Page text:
Payroll Protection Program
The CARES Act has expanded the eligibility criteria for borrowers to qualify for a Paycheck Protection Program loan. We will do best to answer the questions you may have regarding the program, application process, and other questions you might have to determine if this program is a fit for your business and how to apply for it.
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Have Questions About The Payroll Protection Program?
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Who can apply?
The CARES Act has expanded the eligibility criteria for borrowers to qualify for a Paycheck Protection Program loan. Any qualified small business, nonprofit organization, veterans organization, or tribal business is eligible to review a loan if the business employs 500 or less people.
What can the loan be used for?
• Payroll costs and employee commissions or similar compensations
• Insurance premiums and group healthcare benefits during paid sick, family, or medical leave
• Mortgage interest payments (but not prepayment or payment of mortgage principal)
• Commercial space rent and utilities
• Interest on any other debt obligations incurred before the covered period
How large can my loan be?
Loans can be for up to 2.5 times your average monthly payroll costs for the past year. That amount is subject to a $10 million cap. If you are a seasonal or new business, you will use different applicable time periods for your calculation. Payroll costs will be capped at $100,000 annualized for each employee.
Where can I apply for the Paycheck Protection Program?
You can apply for the Paycheck Protection Program (PPP) at any lending institution that is approved to participate in the program through the existing U.S. Small Business Administration (SBA) 7(a) lending program and additional lenders approved by the Department of Treasury. This could be the bank you already use, or a nearby bank. There are thousands of banks that already participate in the SBA’s lending programs, including numerous community banks. You do not have to visit any government institution to apply for the program. You can call your bank or find SBA-approved lenders in your area through SBA’s online Lender Match tool. You can call your local Small Business Development Center or Women’s Business Center and they will provide free assistance and guide you to lenders.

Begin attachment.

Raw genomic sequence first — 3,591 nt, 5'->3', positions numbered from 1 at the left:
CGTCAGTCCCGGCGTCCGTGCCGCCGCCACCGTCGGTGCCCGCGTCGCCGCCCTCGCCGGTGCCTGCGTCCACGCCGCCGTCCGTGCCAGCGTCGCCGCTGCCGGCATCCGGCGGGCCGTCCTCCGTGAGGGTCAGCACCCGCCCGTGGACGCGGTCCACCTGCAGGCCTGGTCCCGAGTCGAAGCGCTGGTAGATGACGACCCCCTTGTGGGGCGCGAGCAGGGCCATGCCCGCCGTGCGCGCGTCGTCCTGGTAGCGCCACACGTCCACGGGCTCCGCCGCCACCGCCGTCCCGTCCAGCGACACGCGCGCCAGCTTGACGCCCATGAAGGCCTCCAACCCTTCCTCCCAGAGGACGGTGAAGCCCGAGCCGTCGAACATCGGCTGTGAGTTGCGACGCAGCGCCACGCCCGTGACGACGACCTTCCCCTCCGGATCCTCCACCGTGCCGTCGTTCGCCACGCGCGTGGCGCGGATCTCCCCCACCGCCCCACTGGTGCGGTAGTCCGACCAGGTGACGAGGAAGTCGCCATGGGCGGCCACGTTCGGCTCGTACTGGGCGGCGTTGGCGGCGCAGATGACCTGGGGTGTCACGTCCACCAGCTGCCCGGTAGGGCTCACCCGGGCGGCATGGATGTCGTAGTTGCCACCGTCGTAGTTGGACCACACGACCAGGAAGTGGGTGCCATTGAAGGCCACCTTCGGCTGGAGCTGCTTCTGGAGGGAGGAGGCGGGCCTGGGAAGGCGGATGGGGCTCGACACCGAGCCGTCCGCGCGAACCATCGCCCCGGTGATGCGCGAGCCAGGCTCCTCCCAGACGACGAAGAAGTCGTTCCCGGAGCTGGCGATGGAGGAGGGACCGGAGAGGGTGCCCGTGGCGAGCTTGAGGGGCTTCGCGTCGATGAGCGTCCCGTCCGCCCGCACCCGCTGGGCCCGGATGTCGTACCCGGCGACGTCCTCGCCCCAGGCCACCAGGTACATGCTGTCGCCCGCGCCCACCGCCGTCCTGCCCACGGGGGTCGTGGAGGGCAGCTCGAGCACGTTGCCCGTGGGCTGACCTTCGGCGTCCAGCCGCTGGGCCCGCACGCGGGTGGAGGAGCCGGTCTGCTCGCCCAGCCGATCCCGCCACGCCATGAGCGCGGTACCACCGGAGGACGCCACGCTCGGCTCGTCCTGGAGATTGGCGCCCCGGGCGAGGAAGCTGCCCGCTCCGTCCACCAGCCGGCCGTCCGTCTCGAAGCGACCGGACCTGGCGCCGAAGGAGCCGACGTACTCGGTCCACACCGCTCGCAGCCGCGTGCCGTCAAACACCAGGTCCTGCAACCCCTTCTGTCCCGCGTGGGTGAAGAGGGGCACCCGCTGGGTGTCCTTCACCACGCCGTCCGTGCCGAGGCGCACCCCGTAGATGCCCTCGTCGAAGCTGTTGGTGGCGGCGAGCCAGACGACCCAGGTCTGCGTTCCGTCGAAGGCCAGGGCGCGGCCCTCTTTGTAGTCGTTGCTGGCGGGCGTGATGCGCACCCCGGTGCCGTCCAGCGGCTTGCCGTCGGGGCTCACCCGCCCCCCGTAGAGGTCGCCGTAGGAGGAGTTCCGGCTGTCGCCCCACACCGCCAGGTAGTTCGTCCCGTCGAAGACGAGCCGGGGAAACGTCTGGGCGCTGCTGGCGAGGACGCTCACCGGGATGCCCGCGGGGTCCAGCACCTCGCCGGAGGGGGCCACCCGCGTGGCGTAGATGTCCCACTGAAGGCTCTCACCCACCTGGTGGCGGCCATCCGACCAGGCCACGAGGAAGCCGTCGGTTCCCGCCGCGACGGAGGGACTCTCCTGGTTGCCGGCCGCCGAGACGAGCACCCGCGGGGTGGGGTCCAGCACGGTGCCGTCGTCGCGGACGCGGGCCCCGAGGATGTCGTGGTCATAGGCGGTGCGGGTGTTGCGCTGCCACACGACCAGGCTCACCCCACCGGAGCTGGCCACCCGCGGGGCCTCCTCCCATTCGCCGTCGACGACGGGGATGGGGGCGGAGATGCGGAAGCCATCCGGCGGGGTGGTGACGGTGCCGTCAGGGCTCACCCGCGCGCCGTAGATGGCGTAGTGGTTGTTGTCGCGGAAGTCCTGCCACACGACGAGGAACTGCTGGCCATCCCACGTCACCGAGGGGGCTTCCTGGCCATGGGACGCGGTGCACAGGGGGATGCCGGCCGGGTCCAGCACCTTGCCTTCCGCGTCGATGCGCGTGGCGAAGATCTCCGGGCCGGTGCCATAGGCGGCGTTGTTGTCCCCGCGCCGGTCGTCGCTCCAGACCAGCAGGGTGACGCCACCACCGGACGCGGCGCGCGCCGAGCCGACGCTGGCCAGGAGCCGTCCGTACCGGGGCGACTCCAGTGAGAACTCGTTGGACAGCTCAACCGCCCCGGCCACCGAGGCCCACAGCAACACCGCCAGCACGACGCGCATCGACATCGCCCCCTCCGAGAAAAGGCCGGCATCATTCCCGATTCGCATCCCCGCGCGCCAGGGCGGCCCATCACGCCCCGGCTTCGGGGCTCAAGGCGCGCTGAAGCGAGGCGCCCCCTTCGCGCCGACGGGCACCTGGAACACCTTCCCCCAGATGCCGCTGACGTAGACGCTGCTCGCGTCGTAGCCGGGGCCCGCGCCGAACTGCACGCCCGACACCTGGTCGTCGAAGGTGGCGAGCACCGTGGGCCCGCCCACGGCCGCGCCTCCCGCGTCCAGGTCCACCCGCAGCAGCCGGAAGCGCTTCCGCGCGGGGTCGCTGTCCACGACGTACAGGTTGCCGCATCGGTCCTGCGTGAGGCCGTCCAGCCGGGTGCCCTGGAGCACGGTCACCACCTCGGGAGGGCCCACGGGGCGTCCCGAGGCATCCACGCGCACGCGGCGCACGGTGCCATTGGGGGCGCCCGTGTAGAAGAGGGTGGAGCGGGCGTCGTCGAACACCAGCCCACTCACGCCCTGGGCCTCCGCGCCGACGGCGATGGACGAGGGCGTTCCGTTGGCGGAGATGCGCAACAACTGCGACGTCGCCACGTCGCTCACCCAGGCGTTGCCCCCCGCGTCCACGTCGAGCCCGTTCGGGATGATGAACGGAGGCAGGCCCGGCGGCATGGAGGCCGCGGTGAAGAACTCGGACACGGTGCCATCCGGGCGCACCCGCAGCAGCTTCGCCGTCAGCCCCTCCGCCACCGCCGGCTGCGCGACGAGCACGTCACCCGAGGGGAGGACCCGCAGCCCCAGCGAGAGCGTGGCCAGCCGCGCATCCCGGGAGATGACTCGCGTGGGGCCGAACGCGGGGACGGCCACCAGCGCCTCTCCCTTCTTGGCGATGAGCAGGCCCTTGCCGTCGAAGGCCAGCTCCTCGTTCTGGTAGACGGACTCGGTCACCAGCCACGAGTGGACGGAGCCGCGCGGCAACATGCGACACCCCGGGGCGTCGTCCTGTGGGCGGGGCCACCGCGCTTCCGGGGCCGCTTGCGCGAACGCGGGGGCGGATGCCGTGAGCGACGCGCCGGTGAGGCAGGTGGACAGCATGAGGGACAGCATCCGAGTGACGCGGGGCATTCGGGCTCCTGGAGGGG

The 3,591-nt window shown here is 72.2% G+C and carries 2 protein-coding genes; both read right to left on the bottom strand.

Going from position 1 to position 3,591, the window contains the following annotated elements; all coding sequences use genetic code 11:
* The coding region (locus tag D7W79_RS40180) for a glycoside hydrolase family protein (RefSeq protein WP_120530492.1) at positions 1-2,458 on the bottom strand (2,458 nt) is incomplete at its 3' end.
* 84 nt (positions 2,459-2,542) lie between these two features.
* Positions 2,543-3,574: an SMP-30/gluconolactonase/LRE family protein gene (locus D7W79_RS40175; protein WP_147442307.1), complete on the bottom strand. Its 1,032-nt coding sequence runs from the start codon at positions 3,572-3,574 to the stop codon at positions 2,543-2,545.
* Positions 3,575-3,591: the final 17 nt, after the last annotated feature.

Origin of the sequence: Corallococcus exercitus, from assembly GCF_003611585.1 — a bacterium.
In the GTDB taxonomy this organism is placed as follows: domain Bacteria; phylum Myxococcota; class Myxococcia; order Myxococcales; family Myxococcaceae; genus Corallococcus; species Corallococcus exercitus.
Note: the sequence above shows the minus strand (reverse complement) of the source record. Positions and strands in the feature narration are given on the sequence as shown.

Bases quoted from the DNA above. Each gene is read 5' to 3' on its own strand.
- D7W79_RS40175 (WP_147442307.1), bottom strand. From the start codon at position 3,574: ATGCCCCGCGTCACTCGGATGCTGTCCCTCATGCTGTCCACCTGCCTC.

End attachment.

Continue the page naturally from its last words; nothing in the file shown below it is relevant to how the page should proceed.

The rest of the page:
I am an independent contractor or gig economy worker, am I eligible?
Yes. Sole proprietors, independent contractors, gig economy workers, and self-employed individuals are all eligible for the Paycheck Protection Program.
How can I use the money such that the loan will be forgiven and how much will be forgiven?
The amount of principal that may be forgiven is equal to the sum of expenses for payroll, and existing interest payments on mortgages, rent payments, leases, and utility service agreements. Payroll costs include employee salaries (up to an annual rate of pay of $100,000), hourly wages and cash tips, paid sick or medical leave, and group health insurance premiums. If you would like to use the Paycheck Protection Program for other business-related expenses, like inventory, you can, but that portion of the loan will not be forgiven.
The purpose of the Paycheck Protection Program is to help you retain your employees, at their current base pay. If you keep all of your employees, the entirety of the loan will be forgiven. If you still lay off employees, the forgiveness will be reduced by the percent decrease in the number of employees. If your total payroll expenses on workers making less than $100,000 annually decreases by more than 25 percent, loan forgiveness will be reduced by the same amount. If you have already laid off some employees, you can still be forgiven for the full amount of your payroll cost if you rehire your employees by June 30, 2020.
When is the application deadline for the Paycheck Protection Program?
Applicants are eligible to apply for the PPP loan until June 30th, 2020.
Am I responsible for interest on the forgiven loan amount?
No, if the full principal of the PPP loan is forgiven, the borrower is not responsible for the interest accrued in the 8-week covered period. The remainder of the loan that is not forgiven will operate according to the loan terms agreed upon by you and the lender.
We will be adding additional questions to this sections so check back regularly.